Twice a month, El Estoque goes to restaurants around the area and takes a chance by asking the waiter to personally choose our food for us. This week, we continued the alphabetical theme by going to Q-Pot Korean BBQ and Hot Pot in San Jose.

Address: 1610 E Capitol Expy, San Jose, CA 95121

When customers first walk into the restaurant, they are met with the sounds of lively music and the savory aroma of grilled meats wafting through the air. Korean BBQ is a course in which customers cook their own meats on a grill built into the center of their table, while for Hot Pot, customers cook a variety of meats and vegetables in a boiling pot of water on the table. At Q-Pot, Korean BBQ costs only $25.99, while Hot Pot costs an additional $3. However, El Estoque did not try Hot Pot as the BBQ selection ended up being enough for two people. Although the meal is on the pricier side, it includes all-you-can-eat options, with new meat, rice or side dishes arriving at any time you like.

Customers use the touch screen to place their orders. Photo by Karen Ma.

Customers use the touch screen to place their orders. Photo by Karen Ma.

The table is set with seven complimentary sides (which we also put to the test), and there is a small screen on each table on which parties can order a maximum of four dishes every two minutes. The only items that come with additional charge are drinks and desserts, which only consisted of different flavors of $5.50 macaron ice cream sandwiches.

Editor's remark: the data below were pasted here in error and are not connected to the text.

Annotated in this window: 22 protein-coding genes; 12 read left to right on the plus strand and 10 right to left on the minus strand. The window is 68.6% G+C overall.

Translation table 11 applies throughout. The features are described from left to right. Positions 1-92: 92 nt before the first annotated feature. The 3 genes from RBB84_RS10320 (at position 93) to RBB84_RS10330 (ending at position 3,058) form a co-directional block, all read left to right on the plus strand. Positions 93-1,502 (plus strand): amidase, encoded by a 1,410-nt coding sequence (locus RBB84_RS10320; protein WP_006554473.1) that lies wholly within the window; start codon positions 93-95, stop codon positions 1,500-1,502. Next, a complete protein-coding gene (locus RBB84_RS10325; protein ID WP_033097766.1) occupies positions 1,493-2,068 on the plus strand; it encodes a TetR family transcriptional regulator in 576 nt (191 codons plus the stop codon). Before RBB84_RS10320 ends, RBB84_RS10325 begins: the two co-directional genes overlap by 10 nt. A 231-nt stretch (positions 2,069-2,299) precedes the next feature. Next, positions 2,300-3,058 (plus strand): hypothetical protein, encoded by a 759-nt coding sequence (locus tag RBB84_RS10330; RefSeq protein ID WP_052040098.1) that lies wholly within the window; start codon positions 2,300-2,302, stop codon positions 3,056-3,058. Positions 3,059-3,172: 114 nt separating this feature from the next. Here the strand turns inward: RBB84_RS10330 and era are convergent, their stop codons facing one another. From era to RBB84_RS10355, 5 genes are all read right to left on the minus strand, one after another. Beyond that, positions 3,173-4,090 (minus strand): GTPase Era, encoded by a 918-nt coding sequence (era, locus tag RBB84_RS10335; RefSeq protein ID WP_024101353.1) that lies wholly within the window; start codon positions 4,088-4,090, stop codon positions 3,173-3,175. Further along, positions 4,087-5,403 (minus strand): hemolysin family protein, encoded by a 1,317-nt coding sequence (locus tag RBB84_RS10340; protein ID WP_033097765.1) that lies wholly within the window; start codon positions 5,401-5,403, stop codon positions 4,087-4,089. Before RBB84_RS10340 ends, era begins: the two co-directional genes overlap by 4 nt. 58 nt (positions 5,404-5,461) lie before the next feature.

Sides:

An arrangement of complimentary sides. Photo by Karen Ma.

An arrangement of complimentary sides. Photo by Karen Ma.

Ranking of sides from best to worst:

  1. Pickled cucumbers: The pickled cucumbers were tangy, crunchy and fresh, and had just the right amount of spiciness to make your mouth water.
  2. Pickled white radish: The pickled white radish was a sharp burst of sweet flavor with a slight acidic savoriness.
  3. Kimchi: The kimchi was crunchy and just as you’d expect, though it did have a slightly bitter after-taste.
  4. Bean sprout salad: The bean sprout salad was a little soggy, and we weren’t exactly wrestling to get the last bite.
  5. Cheese corn: The cheese corn was exactly what you would expect: cheese and corn blended together, wrapped in foil and cooked on the stove until the cheese melted. However, some things are just not meant to be mixed, as the clash of the cheesy and sweet flavors resulted in a bland, confusing taste that almost resembled that of unsweetened greek yogurt.
  6. Mashed potatoes: The mashed potatoes had a thicker consistency than most places served. While the butteriness was perfect, the dish was bland.
  7. Orange radish: The kimchi radish was unnaturally sweet and had an abnormal fruity taste, as if the chefs were competing to find the weirdest flavor combination.

Sauce bar:

The popular sauce bar has a wide variety to suit many tastes. Photo by Karen Ma.

The popular sauce bar has a wide variety to suit many tastes. Photo by Ria Kolli.